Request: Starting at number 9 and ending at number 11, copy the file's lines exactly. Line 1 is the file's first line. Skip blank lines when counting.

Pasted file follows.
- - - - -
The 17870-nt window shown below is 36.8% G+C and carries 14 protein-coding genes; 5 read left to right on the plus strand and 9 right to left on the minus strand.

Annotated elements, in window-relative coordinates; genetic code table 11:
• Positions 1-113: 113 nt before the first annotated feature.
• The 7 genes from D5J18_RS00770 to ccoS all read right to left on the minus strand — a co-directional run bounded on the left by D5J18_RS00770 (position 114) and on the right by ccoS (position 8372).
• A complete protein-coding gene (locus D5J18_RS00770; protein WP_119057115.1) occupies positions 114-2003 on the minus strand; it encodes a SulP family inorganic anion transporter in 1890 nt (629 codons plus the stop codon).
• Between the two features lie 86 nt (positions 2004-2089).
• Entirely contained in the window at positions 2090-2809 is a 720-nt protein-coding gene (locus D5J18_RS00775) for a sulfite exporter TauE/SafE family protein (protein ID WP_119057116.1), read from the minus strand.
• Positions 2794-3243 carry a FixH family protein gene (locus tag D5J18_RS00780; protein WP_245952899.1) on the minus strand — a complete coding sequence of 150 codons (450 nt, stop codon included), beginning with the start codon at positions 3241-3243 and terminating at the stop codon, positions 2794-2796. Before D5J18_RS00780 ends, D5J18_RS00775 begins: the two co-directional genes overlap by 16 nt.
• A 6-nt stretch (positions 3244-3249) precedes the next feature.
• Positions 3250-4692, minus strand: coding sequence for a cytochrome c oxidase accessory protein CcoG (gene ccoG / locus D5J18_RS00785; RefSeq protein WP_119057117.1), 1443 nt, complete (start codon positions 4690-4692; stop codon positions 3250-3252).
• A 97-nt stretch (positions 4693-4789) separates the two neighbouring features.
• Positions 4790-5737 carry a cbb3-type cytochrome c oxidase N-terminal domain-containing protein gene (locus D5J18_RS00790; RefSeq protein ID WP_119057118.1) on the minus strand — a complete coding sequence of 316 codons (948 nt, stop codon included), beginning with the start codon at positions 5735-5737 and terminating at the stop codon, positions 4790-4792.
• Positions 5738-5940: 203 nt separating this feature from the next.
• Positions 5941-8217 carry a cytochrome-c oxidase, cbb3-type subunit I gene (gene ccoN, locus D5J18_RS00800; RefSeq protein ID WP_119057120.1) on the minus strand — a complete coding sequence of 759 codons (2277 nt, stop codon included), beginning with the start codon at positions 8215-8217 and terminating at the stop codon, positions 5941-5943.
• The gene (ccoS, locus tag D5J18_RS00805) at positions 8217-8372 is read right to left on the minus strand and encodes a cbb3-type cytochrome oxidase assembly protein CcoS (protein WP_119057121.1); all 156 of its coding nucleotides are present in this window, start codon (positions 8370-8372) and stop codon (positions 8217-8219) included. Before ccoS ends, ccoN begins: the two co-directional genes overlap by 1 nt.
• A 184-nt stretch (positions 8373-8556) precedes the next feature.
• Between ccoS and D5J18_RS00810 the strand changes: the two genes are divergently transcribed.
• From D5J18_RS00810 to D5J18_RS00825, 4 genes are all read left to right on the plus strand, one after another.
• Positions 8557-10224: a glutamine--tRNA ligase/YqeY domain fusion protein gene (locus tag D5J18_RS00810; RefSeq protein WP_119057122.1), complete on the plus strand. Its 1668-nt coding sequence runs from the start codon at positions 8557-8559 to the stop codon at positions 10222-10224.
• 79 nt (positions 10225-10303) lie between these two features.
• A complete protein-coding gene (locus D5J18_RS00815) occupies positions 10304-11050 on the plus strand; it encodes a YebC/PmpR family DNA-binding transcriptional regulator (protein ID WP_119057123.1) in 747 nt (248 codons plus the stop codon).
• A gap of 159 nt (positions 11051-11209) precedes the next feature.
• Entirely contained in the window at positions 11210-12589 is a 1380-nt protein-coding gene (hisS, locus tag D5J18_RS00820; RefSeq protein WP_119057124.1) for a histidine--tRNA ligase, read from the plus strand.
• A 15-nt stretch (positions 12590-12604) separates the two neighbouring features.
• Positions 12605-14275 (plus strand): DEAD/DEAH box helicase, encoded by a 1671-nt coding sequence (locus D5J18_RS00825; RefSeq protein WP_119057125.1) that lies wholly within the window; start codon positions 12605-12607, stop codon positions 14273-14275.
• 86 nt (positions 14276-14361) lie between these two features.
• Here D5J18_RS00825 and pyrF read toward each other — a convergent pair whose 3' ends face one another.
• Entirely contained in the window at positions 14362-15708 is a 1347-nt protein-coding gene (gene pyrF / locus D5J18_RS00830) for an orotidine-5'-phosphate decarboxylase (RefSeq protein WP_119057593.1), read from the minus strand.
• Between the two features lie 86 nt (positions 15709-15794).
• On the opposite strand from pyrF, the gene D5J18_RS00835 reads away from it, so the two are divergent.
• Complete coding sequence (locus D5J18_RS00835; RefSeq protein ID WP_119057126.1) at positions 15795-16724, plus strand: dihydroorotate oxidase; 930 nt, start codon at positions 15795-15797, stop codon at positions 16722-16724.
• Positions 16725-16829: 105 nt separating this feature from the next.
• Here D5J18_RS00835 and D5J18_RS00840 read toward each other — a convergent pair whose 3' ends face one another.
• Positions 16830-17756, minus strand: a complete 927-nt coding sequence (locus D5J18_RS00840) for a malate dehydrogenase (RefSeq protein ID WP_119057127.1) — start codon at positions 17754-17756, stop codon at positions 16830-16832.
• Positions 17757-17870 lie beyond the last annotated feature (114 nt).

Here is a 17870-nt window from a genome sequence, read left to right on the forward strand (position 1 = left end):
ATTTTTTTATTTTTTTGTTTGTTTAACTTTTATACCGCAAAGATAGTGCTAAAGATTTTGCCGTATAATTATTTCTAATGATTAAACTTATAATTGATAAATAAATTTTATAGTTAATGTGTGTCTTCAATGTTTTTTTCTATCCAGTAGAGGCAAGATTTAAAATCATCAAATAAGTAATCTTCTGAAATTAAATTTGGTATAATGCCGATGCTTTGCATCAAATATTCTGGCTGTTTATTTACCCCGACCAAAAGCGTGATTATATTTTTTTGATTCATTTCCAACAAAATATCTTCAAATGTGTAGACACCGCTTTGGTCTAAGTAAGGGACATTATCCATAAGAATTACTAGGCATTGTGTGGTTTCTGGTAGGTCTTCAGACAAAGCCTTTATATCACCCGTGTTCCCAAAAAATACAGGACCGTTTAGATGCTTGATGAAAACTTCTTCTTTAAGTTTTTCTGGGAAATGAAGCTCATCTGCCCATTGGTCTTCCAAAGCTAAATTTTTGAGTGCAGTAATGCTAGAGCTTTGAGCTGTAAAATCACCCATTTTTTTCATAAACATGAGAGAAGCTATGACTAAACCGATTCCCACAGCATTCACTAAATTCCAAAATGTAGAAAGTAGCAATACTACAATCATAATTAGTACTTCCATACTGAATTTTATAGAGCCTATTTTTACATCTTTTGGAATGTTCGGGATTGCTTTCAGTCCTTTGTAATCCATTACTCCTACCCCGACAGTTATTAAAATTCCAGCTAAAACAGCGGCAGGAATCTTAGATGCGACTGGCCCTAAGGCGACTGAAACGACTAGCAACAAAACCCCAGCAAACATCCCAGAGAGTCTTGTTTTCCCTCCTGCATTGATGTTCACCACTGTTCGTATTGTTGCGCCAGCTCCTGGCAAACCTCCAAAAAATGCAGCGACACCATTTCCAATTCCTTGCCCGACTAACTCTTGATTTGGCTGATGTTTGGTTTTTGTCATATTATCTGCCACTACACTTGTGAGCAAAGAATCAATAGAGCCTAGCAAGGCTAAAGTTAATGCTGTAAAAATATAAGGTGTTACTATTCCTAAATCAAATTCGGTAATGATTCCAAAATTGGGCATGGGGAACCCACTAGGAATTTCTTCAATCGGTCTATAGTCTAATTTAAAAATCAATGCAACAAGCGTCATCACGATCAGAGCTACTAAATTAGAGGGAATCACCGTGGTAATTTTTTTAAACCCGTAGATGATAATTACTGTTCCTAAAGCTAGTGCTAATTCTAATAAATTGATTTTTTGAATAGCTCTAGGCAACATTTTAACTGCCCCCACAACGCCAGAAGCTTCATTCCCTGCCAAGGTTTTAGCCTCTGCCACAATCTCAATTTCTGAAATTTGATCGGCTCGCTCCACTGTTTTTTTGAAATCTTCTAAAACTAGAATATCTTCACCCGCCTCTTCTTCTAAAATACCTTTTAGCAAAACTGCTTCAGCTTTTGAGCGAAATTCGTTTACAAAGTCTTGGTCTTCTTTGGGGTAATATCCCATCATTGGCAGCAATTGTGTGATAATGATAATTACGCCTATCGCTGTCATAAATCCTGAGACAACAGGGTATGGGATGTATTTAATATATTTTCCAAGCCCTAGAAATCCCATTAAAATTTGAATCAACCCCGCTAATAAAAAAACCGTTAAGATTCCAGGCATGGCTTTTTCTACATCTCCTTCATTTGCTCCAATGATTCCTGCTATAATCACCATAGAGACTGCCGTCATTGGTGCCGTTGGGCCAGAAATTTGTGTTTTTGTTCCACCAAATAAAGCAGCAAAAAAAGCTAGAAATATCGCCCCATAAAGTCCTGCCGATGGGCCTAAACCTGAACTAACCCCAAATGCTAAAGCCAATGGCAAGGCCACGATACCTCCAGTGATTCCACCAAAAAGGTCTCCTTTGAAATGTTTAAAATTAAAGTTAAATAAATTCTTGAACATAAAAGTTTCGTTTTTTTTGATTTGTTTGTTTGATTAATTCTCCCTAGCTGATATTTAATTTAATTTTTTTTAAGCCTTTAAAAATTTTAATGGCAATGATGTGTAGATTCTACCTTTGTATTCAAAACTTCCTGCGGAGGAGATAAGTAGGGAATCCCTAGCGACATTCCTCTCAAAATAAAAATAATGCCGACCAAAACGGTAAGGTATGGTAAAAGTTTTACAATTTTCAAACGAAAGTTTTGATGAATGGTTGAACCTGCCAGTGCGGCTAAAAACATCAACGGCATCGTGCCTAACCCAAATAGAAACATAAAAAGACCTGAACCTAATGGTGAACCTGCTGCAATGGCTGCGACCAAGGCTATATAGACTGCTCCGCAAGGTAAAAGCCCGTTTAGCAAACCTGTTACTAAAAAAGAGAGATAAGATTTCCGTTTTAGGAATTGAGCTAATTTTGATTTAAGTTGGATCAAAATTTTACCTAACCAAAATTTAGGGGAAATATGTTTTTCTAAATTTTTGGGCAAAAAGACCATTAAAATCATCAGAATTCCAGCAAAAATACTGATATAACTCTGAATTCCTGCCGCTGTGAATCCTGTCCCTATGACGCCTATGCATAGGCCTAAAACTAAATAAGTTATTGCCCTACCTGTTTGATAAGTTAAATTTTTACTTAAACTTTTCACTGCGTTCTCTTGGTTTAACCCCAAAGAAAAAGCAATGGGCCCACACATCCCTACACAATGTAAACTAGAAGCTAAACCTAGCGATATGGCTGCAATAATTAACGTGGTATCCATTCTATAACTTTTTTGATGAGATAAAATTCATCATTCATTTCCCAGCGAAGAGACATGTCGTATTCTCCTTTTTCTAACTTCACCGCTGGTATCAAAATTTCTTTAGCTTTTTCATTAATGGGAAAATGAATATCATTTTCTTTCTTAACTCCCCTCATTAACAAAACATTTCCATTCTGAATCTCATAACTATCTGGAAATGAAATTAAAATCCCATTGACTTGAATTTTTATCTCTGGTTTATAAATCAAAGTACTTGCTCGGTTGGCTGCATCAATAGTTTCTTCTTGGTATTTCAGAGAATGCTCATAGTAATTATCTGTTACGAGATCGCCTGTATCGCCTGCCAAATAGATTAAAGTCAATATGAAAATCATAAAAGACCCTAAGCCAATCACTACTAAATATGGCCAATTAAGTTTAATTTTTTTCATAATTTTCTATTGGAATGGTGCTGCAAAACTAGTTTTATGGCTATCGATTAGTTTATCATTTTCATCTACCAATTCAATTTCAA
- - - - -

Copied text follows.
• A 6-nt stretch (positions 3244-3249) precedes the next feature.
• Positions 3250-4692, minus strand: coding sequence for a cytochrome c oxidase accessory protein CcoG (gene ccoG / locus D5J18_RS00785; RefSeq protein WP_119057117.1), 1443 nt, complete (start codon positions 4690-4692; stop codon positions 3250-3252).
• A 97-nt stretch (positions 4693-4789) separates the two neighbouring features.